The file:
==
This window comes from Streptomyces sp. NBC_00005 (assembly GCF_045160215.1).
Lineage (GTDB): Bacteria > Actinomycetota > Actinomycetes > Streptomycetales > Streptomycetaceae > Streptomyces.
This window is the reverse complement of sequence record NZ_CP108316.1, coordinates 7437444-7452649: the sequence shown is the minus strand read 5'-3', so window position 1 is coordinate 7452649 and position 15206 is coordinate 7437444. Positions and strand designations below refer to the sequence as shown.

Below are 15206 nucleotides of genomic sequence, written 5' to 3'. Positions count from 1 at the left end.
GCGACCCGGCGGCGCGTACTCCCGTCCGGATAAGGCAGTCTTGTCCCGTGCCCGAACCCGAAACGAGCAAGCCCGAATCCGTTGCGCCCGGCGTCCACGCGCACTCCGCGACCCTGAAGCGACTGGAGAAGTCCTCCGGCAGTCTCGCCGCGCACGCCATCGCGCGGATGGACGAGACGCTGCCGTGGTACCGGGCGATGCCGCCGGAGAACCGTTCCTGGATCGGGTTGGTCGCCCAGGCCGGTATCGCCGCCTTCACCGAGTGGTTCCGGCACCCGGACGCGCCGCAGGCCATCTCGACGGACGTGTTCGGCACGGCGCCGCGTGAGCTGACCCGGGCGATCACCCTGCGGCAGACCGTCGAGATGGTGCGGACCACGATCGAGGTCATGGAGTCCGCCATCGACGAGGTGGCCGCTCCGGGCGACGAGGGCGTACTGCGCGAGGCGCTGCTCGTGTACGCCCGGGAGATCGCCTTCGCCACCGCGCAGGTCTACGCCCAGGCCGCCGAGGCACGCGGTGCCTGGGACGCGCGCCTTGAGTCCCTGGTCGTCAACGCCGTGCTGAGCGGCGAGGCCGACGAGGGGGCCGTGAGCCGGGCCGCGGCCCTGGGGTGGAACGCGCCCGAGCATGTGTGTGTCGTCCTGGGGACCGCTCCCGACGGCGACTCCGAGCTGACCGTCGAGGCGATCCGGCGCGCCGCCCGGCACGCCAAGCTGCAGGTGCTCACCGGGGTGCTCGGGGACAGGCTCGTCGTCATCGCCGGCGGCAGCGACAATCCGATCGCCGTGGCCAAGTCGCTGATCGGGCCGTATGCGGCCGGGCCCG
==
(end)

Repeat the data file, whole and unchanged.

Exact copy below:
This window comes from Streptomyces sp. NBC_00005 (assembly GCF_045160215.1).
Lineage (GTDB): Bacteria > Actinomycetota > Actinomycetes > Streptomycetales > Streptomycetaceae > Streptomyces.
This window is the reverse complement of sequence record NZ_CP108316.1, coordinates 7437444-7452649: the sequence shown is the minus strand read 5'-3', so window position 1 is coordinate 7452649 and position 15206 is coordinate 7437444. Positions and strand designations below refer to the sequence as shown.

Below are 15206 nucleotides of genomic sequence, written 5' to 3'. Positions count from 1 at the left end.
GCGACCCGGCGGCGCGTACTCCCGTCCGGATAAGGCAGTCTTGTCCCGTGCCCGAACCCGAAACGAGCAAGCCCGAATCCGTTGCGCCCGGCGTCCACGCGCACTCCGCGACCCTGAAGCGACTGGAGAAGTCCTCCGGCAGTCTCGCCGCGCACGCCATCGCGCGGATGGACGAGACGCTGCCGTGGTACCGGGCGATGCCGCCGGAGAACCGTTCCTGGATCGGGTTGGTCGCCCAGGCCGGTATCGCCGCCTTCACCGAGTGGTTCCGGCACCCGGACGCGCCGCAGGCCATCTCGACGGACGTGTTCGGCACGGCGCCGCGTGAGCTGACCCGGGCGATCACCCTGCGGCAGACCGTCGAGATGGTGCGGACCACGATCGAGGTCATGGAGTCCGCCATCGACGAGGTGGCCGCTCCGGGCGACGAGGGCGTACTGCGCGAGGCGCTGCTCGTGTACGCCCGGGAGATCGCCTTCGCCACCGCGCAGGTCTACGCCCAGGCCGCCGAGGCACGCGGTGCCTGGGACGCGCGCCTTGAGTCCCTGGTCGTCAACGCCGTGCTGAGCGGCGAGGCCGACGAGGGGGCCGTGAGCCGGGCCGCGGCCCTGGGGTGGAACGCGCCCGAGCATGTGTGTGTCGTCCTGGGGACCGCTCCCGACGGCGACTCCGAGCTGACCGTCGAGGCGATCCGGCGCGCCGCCCGGCACGCCAAGCTGCAGGTGCTCACCGGGGTGCTCGGGGACAGGCTCGTCGTCATCGCCGGCGGCAGCGACAATCCGATCGCCGTGGCCAAGTCGCTGATCGGGCCGTATGCGGCCGGGCCCG